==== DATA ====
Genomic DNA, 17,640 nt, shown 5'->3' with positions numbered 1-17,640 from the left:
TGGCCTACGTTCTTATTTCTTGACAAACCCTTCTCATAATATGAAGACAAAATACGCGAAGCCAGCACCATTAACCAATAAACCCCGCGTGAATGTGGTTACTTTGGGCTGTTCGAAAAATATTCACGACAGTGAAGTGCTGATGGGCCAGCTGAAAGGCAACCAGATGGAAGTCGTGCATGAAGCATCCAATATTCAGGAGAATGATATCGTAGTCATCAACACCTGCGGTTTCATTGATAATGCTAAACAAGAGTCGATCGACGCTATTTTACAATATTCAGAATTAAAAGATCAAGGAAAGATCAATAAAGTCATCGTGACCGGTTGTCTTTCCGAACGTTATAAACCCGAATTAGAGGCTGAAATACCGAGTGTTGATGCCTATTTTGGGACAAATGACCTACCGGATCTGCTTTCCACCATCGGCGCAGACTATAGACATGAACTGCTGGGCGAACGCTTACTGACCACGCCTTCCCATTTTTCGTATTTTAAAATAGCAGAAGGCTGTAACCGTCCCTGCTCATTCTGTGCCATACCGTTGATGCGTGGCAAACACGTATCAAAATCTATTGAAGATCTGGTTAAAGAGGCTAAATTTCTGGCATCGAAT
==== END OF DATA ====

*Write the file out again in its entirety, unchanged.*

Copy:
Genomic DNA, 17,640 nt, shown 5'->3' with positions numbered 1-17,640 from the left:
TGGCCTACGTTCTTATTTCTTGACAAACCCTTCTCATAATATGAAGACAAAATACGCGAAGCCAGCACCATTAACCAATAAACCCCGCGTGAATGTGGTTACTTTGGGCTGTTCGAAAAATATTCACGACAGTGAAGTGCTGATGGGCCAGCTGAAAGGCAACCAGATGGAAGTCGTGCATGAAGCATCCAATATTCAGGAGAATGATATCGTAGTCATCAACACCTGCGGTTTCATTGATAATGCTAAACAAGAGTCGATCGACGCTATTTTACAATATTCAGAATTAAAAGATCAAGGAAAGATCAATAAAGTCATCGTGACCGGTTGTCTTTCCGAACGTTATAAACCCGAATTAGAGGCTGAAATACCGAGTGTTGATGCCTATTTTGGGACAAATGACCTACCGGATCTGCTTTCCACCATCGGCGCAGACTATAGACATGAACTGCTGGGCGAACGCTTACTGACCACGCCTTCCCATTTTTCGTATTTTAAAATAGCAGAAGGCTGTAACCGTCCCTGCTCATTCTGTGCCATACCGTTGATGCGTGGCAAACACGTATCAAAATCTATTGAAGATCTGGTTAAAGAGGCTAAATTTCTGGCATCGAAT